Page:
A Short Guide for Library Computer Labs Wanting to Use Minecraft: Part 3
The following is a guest post by Chris Markman, Senior Librarian at Palo Alto City Library in conjunction with PLP’s 2018-2019 Library Services and Technology Act (LSTA) grant, “Cybersecurity for Youth Using Minecraft”. This project is supported in whole or in part by the U.S. Institute of Museum and Library Services under the provisions of the Library Services and Technology Act, administered in California by the State Librarian. The opinions expressed herein do not necessarily reflect the position or policy of the U.S. Institute of Museum and Library Services or the California State Library, and no official endorsement by the U.S. Institute of Museum and Library Services or the California State Library should be inferred.
What does it all mean?
Yes, it’s the post we’ve all been waiting for! In part 1 we looked at the different “flavors” of Minecraft out there, and in part 2 you saw the different installation options and their limitations. Because every library computer lab has slightly different IT configuration, or might share resources across several branches or library systems, this post is going to make a lot of assumptions about total costs. For example, I’m leaving bandwidth out of it—you probably have that covered already. I’m also leaving hardware costs out (keeping in mind that Minecraft very works well on older PCs and consoles) with the exception of “cloud gaming” as an option. These are all variables you’ll need to consider before making a final decision, e.g. if your library already owns several video game consoles you have a much different situation than someone with a set of iPads.
Low Cost / No Cost Solutions
Let’s first consider the fact that, depending on your goals, you may not need to host a server or purchase Minecraft licenses at all. If people who already play Minecraft are coming to your library and want to play on the same server, they just need to share the IP address and connect. Also note that the server software is free, so if you have an idle computer sitting around, it’s probably powerful enough to run a Minecraft server. Here is a price comparison as of January 2019 for a single user license across different platforms:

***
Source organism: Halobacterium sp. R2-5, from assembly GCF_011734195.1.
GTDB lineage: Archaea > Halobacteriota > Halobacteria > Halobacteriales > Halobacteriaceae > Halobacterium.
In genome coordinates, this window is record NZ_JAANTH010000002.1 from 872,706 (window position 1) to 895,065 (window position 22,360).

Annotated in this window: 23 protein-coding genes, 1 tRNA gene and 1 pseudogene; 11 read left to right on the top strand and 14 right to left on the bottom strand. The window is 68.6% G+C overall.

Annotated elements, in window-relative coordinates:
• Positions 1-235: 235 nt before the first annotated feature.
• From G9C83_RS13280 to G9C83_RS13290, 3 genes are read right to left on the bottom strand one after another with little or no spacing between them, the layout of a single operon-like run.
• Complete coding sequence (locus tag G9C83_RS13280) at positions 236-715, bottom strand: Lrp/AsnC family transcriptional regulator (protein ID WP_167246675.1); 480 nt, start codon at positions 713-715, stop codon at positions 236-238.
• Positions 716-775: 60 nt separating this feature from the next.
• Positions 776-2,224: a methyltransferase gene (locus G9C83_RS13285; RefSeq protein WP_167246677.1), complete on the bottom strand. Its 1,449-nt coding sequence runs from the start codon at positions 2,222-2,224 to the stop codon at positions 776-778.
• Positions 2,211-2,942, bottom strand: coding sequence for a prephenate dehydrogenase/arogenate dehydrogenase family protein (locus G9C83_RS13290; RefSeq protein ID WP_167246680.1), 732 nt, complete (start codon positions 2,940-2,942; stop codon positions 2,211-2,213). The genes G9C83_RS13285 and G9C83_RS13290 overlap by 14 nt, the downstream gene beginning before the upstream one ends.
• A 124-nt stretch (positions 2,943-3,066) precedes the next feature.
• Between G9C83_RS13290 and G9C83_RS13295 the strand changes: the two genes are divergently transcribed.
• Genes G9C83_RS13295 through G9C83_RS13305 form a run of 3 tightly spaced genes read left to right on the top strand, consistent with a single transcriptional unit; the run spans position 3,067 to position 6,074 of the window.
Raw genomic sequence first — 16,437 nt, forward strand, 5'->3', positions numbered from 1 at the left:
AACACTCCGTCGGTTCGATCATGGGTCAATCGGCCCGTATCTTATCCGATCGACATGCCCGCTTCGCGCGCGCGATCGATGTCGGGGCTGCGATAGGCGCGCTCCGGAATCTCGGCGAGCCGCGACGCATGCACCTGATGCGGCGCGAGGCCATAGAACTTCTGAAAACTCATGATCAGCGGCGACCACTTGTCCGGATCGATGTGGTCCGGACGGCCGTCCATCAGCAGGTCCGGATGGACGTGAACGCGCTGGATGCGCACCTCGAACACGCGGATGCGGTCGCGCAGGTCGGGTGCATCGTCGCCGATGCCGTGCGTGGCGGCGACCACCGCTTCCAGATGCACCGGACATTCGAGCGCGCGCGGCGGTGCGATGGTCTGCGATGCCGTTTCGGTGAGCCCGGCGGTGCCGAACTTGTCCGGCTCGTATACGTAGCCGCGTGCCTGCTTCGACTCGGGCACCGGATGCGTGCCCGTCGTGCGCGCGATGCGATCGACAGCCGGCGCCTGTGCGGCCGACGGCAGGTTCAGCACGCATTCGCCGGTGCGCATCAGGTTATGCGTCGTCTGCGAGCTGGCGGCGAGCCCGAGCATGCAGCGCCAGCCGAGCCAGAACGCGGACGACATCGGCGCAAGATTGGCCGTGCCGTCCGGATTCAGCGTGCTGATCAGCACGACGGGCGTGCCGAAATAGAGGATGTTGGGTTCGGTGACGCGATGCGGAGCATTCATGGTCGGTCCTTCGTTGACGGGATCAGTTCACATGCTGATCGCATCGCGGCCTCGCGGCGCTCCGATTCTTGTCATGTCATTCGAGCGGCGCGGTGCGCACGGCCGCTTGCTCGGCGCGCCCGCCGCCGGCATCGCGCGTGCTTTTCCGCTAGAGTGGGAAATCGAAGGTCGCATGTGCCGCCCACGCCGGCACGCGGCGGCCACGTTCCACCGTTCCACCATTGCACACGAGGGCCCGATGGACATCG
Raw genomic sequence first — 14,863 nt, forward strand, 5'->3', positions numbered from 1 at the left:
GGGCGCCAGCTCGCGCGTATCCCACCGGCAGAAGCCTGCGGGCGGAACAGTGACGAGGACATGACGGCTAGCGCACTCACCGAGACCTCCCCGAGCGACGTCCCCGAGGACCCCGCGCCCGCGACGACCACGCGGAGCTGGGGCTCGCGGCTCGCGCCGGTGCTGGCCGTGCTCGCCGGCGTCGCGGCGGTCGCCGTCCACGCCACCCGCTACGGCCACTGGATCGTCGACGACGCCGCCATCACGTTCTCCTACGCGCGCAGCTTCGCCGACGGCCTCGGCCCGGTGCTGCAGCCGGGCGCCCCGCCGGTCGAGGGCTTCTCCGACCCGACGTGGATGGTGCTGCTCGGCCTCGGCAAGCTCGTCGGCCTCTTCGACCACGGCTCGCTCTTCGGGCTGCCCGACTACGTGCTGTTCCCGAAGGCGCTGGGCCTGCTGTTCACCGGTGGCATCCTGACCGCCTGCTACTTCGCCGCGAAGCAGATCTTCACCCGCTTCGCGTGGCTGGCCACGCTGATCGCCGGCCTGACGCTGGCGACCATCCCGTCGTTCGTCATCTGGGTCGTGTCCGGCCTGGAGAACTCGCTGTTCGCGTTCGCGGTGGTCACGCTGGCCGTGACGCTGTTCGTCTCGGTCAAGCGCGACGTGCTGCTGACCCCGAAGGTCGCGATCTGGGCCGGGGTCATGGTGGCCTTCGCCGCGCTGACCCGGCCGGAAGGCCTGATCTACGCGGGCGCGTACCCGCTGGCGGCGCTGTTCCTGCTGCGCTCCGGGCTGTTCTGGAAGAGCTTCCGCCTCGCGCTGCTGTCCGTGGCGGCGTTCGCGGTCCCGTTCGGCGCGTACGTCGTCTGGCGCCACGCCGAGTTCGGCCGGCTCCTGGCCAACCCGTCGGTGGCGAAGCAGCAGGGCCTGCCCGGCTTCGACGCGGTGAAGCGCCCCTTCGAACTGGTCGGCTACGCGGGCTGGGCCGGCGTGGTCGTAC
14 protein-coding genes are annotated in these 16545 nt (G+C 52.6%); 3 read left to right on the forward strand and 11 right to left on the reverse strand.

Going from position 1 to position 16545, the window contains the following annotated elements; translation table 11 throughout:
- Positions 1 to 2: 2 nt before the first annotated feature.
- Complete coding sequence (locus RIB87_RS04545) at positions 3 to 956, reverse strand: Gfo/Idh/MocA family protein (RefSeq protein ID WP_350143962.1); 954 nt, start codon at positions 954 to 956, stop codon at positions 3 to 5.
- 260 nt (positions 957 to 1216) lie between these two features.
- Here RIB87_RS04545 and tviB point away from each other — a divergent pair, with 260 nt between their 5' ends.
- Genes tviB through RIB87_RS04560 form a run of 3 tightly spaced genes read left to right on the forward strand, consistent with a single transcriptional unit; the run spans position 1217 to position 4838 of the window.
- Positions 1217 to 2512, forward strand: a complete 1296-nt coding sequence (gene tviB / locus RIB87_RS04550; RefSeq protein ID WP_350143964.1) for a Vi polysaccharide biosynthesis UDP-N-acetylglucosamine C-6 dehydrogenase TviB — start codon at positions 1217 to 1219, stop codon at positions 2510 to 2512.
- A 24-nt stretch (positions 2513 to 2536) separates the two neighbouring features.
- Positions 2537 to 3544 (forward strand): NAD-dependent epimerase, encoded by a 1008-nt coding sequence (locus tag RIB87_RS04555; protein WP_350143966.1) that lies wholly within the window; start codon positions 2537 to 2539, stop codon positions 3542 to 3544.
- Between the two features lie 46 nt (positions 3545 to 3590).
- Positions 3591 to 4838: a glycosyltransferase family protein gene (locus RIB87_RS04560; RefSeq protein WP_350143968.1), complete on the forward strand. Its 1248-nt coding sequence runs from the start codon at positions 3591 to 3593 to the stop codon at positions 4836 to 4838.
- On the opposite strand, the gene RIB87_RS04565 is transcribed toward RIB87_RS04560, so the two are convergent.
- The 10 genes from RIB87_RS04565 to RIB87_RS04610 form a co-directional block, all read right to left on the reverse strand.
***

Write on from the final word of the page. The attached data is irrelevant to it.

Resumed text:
- Minecraft Java Edition (Windows/OSX/Linux): $26.95
- Minecraft Nintendo Switch: $29.99
- Minecraft Playstation 4: $24.95
- Minecraft Xbox: $19.99
- Minecraft Bedrock (Android/IOS): $6.99
- Minecraft Education Edition (per user, annually): $5
It’s easy to see that Education Edition is the clear winner here, especially if you’re not sure if Minecraft will be a repeat program next year, but keep in mind this version has several roadblocks that might be in your way. First off, you need Windows 10 installed, which might be a few years away in your computer lab. Secondly, check your eligibility. For public libraries this just means providing “general library services without charge to all residents of a given community, district, or region”.
The Middle Ground
Let’s say you’re feeling a bit adventurous and would like to offer your Minecraft community a self-hosted, dedicated server for a year. You might be able to get by using a free Amazon Web Services tier and self-updating MC server Docker image. A highly motivated person might also look at a distributed web backup solution so the server files are always extra safe. The 3-2-1 rule still applies!